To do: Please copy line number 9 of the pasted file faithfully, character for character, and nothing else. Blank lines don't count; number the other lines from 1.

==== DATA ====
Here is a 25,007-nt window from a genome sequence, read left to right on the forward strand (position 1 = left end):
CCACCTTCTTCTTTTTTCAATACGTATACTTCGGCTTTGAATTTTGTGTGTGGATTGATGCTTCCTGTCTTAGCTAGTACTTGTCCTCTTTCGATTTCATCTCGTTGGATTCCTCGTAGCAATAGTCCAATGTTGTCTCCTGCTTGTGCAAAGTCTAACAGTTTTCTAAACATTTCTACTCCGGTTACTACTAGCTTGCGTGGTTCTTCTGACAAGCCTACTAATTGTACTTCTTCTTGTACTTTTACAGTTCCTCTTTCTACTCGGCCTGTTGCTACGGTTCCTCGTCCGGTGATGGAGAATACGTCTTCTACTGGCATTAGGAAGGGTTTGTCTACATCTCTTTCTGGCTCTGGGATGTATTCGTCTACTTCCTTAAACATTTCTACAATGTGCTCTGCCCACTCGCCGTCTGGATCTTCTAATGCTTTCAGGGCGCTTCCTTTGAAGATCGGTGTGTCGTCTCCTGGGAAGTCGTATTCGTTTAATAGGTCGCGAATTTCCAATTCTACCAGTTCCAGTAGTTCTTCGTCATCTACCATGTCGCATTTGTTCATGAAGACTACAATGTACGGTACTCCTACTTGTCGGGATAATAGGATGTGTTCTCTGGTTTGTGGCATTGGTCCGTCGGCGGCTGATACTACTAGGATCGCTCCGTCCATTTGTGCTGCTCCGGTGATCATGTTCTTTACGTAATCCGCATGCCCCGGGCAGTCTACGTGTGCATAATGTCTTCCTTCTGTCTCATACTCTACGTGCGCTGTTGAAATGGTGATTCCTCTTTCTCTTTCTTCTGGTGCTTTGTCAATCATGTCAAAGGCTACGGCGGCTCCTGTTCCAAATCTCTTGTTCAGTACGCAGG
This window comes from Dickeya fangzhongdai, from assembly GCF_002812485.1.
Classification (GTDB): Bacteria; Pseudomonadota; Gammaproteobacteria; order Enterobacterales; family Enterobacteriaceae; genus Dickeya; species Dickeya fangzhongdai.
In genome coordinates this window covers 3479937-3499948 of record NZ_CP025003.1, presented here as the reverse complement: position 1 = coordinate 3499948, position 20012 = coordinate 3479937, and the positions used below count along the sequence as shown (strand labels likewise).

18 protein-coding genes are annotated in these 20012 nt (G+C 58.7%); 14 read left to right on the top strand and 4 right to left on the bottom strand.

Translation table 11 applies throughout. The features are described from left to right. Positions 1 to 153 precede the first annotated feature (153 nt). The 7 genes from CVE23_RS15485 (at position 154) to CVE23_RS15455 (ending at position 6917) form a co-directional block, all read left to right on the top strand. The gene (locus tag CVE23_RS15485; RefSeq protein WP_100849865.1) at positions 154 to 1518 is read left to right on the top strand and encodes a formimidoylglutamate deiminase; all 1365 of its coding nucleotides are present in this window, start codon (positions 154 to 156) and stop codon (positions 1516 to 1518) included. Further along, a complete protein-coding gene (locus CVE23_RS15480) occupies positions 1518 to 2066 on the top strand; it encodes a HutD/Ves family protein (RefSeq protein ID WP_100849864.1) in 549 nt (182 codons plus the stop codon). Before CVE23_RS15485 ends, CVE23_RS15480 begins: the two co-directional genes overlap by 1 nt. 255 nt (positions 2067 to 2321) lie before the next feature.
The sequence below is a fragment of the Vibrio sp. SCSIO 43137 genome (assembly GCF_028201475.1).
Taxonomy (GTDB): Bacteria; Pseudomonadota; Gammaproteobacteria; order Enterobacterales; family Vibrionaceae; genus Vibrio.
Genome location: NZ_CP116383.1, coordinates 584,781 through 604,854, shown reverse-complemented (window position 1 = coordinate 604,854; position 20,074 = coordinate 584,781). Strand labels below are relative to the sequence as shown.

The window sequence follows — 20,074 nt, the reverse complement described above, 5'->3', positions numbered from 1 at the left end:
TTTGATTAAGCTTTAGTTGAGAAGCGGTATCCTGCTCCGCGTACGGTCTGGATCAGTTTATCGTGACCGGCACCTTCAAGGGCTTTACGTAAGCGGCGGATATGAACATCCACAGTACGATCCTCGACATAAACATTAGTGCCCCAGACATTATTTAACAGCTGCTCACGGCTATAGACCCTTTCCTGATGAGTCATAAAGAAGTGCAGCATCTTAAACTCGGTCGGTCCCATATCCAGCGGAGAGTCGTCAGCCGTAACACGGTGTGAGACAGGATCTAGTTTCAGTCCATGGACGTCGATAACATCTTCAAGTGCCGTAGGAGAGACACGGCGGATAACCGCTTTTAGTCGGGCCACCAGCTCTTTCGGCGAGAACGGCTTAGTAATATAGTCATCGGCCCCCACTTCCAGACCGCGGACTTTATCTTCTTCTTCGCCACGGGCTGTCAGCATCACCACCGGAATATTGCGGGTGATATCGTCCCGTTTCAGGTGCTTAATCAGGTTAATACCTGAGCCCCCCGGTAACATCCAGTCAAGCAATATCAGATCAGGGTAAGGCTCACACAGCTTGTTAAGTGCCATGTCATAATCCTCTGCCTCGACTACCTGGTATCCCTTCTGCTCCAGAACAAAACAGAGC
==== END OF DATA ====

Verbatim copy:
Taxonomy (GTDB): Bacteria; Pseudomonadota; Gammaproteobacteria; order Enterobacterales; family Vibrionaceae; genus Vibrio.